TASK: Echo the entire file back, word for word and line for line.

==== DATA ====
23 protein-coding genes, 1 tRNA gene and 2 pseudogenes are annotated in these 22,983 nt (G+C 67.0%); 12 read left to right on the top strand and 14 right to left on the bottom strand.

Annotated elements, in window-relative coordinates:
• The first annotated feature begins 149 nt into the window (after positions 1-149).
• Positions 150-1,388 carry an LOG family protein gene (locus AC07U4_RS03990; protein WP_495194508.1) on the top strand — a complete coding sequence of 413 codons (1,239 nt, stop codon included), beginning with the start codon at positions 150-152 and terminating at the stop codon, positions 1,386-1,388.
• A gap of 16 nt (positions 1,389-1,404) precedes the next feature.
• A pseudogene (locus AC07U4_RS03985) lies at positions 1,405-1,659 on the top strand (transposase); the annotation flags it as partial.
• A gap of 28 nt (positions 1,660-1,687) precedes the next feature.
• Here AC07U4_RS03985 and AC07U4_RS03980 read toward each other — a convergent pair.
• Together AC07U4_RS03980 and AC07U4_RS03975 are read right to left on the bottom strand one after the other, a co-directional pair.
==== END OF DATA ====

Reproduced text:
23 protein-coding genes, 1 tRNA gene and 2 pseudogenes are annotated in these 22,983 nt (G+C 67.0%); 12 read left to right on the top strand and 14 right to left on the bottom strand.

Annotated elements, in window-relative coordinates:
• The first annotated feature begins 149 nt into the window (after positions 1-149).
• Positions 150-1,388 carry an LOG family protein gene (locus AC07U4_RS03990; protein WP_495194508.1) on the top strand — a complete coding sequence of 413 codons (1,239 nt, stop codon included), beginning with the start codon at positions 150-152 and terminating at the stop codon, positions 1,386-1,388.
• A gap of 16 nt (positions 1,389-1,404) precedes the next feature.
• A pseudogene (locus AC07U4_RS03985) lies at positions 1,405-1,659 on the top strand (transposase); the annotation flags it as partial.
• A gap of 28 nt (positions 1,660-1,687) precedes the next feature.
• Here AC07U4_RS03985 and AC07U4_RS03980 read toward each other — a convergent pair.
• Together AC07U4_RS03980 and AC07U4_RS03975 are read right to left on the bottom strand one after the other, a co-directional pair.